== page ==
Confused? Read this article for a quick summary of which versions are and aren't on sale yet.
If you're reading the news that today Microsoft officially announced Office 365 is available, keep in mind it's only the home version on sale.
Confused? Let us summarise the different versions and which you can get now.
First, there are now two names for Office:
- Office 365: this is the "subscription" version of Office. You pay a yearly fee ($119 for the Office 365 Home Premium) giving you latest updates automatically. The sales pitch is you install once, then never worry about fiddling with updates again. The other big advantage: you can install it on 5 computers. Read more about all the new features in Office 365. You can download the free trial of Office 365 Home Premium here.
- Office 2013: this is the "standalone" version. You don't get all the same online extras, like an extra 20GB for storing documents online, or automatic updates. It installs on one computer only. You only pay once. Read more about the new Word 2013, Excel 2013 and Powerpoint 2013 here.
What has Microsoft announced today?
Today, Microsoft has announced the new Office 365 Home Premium. That's the yearly subscription version, officially for home use.
That's the only version of the new Office 365 on sale today, at the time of writing.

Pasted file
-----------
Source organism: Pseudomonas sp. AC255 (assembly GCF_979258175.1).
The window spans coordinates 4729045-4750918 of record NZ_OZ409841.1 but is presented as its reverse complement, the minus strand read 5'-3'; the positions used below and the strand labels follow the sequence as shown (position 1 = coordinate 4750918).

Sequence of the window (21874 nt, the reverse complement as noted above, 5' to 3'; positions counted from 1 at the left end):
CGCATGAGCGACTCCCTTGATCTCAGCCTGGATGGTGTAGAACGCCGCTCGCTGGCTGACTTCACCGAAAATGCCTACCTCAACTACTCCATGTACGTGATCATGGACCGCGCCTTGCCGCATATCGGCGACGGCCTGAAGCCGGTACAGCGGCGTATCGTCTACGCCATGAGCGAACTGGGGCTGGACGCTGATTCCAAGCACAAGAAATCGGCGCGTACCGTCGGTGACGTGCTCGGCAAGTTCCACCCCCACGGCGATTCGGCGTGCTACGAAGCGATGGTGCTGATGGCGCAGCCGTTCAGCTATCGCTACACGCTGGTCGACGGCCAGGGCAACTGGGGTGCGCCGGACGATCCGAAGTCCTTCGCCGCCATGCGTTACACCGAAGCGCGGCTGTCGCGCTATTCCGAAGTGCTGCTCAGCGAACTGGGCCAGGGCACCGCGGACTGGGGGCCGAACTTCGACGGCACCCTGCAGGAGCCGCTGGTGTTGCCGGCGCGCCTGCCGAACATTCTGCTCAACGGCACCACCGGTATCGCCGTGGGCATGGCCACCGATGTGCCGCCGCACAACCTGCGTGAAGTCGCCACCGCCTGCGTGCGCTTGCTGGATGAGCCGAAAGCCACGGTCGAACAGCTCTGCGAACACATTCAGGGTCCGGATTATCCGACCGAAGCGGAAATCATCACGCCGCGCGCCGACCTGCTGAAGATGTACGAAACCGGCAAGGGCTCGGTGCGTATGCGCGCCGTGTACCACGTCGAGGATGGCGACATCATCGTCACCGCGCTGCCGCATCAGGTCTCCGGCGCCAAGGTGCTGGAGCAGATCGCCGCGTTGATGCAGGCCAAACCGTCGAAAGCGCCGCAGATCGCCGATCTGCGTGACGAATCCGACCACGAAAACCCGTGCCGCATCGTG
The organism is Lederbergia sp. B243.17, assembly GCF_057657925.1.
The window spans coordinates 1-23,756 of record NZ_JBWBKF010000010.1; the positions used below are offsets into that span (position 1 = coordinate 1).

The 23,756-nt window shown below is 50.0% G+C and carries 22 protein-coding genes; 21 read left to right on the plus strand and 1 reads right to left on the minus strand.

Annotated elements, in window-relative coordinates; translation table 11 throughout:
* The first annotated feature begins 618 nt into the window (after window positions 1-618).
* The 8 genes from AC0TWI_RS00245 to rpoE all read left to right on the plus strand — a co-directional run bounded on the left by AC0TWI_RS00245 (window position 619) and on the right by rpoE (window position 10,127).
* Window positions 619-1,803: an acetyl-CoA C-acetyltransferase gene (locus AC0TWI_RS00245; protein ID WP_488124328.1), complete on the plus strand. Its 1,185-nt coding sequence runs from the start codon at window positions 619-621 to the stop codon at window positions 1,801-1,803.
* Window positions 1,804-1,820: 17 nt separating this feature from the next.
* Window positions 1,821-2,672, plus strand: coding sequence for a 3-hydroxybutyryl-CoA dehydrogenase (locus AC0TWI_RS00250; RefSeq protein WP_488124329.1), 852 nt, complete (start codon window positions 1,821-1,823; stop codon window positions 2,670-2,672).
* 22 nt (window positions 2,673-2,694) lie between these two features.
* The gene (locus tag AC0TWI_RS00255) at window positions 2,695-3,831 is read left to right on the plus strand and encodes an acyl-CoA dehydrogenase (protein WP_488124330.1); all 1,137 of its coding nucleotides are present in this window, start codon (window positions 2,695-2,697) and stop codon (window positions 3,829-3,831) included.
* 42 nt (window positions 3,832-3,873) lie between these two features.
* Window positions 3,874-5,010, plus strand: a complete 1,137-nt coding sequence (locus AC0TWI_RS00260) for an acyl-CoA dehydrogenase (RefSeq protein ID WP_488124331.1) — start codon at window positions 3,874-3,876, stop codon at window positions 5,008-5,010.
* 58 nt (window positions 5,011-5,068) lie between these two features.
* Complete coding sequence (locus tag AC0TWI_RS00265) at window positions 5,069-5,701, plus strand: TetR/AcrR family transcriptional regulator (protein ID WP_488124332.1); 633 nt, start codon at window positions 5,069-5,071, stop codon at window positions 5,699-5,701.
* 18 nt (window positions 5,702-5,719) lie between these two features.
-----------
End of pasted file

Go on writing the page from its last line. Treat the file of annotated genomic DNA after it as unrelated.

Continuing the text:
That doesn't mean you can't get Office 365 for your small business. Microsoft has been selling Office 365 for small businesses for more than a year now - you can sign up for Office 365 for small business here. It costs $7.90 per month per user.
The new version of Office 365 will be available for small businesses on February 27, that's according to this statement by Microsoft.
Why wait for the new Office 365 for business?
New features include something called "Office on Demand" which lets you run Office and get to your documents anywhere, on computers where it's not installed.
For small businesses that want Office 365 for the other major feature - the ability to have an email and calendar server for your company that someone else runs for you - then the decision to stick with Office 365 rather than go for Office 2013 is probably an easy one.
If you've started using a Windows 8 tablet at work, and you spend a lot of time using Office, then the new Office is definitely worth considering as work has been put into making it suitable for touchscreens.
If all you need is basic word processing and you're happy to rely on your existing email service, then perhaps Office 2013 is all you need.
Or, as a colleague here pointed out, you can go really basic and switch to Google Docs, which is free, though not perfect, as this comparison from last year shows.